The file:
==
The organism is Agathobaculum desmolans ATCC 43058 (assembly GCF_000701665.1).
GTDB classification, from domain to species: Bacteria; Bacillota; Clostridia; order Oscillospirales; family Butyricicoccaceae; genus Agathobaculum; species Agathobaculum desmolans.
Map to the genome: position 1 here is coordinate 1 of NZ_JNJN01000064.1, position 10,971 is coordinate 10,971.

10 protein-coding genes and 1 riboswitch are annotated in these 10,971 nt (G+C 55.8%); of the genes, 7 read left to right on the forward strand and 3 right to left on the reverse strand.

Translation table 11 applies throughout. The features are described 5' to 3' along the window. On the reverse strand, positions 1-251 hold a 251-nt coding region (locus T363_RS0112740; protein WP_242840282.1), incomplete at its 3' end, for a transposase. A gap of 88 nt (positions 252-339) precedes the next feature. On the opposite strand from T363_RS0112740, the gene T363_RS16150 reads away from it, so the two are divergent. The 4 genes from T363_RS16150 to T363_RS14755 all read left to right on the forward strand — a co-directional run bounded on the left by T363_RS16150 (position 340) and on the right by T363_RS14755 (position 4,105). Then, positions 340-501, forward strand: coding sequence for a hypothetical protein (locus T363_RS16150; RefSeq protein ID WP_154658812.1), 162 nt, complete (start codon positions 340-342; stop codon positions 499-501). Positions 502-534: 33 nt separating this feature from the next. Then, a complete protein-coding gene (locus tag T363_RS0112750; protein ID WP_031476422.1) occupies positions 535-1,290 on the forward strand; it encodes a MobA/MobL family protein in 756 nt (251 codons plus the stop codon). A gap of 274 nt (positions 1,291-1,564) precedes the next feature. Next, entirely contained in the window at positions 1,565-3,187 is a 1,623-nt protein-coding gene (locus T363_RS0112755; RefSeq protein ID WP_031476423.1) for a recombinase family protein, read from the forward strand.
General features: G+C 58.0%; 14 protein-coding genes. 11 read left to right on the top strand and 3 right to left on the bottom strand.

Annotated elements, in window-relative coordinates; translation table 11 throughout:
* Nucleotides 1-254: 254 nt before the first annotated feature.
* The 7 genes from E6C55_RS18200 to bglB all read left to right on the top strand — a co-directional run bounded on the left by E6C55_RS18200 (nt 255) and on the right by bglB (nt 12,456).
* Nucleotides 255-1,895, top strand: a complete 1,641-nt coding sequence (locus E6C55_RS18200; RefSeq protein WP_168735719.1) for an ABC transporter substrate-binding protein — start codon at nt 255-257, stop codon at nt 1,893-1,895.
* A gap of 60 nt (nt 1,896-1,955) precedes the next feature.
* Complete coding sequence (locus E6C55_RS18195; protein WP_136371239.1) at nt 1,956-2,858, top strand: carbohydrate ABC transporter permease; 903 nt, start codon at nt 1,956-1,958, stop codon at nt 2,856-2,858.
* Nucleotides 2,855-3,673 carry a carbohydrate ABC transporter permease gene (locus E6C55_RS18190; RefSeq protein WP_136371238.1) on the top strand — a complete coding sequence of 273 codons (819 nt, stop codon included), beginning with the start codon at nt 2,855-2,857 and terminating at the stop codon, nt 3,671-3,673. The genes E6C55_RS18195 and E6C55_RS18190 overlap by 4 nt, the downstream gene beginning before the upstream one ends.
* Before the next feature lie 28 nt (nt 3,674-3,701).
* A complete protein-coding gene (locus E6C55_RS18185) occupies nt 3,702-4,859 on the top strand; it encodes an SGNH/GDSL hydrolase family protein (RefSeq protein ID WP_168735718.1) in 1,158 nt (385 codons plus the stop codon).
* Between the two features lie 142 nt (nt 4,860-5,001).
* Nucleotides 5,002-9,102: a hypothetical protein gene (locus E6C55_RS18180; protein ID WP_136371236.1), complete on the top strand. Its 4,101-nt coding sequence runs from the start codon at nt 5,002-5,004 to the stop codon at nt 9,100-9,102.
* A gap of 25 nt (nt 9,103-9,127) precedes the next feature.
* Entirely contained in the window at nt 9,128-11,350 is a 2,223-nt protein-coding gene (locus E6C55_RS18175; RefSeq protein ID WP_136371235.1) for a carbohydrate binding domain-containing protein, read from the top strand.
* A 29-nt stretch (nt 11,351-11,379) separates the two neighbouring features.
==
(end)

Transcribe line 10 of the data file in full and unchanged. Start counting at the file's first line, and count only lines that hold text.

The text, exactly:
* Nucleotides 255-1,895, top strand: a complete 1,641-nt coding sequence (locus E6C55_RS18200; RefSeq protein WP_168735719.1) for an ABC transporter substrate-binding protein — start codon at nt 255-257, stop codon at nt 1,893-1,895.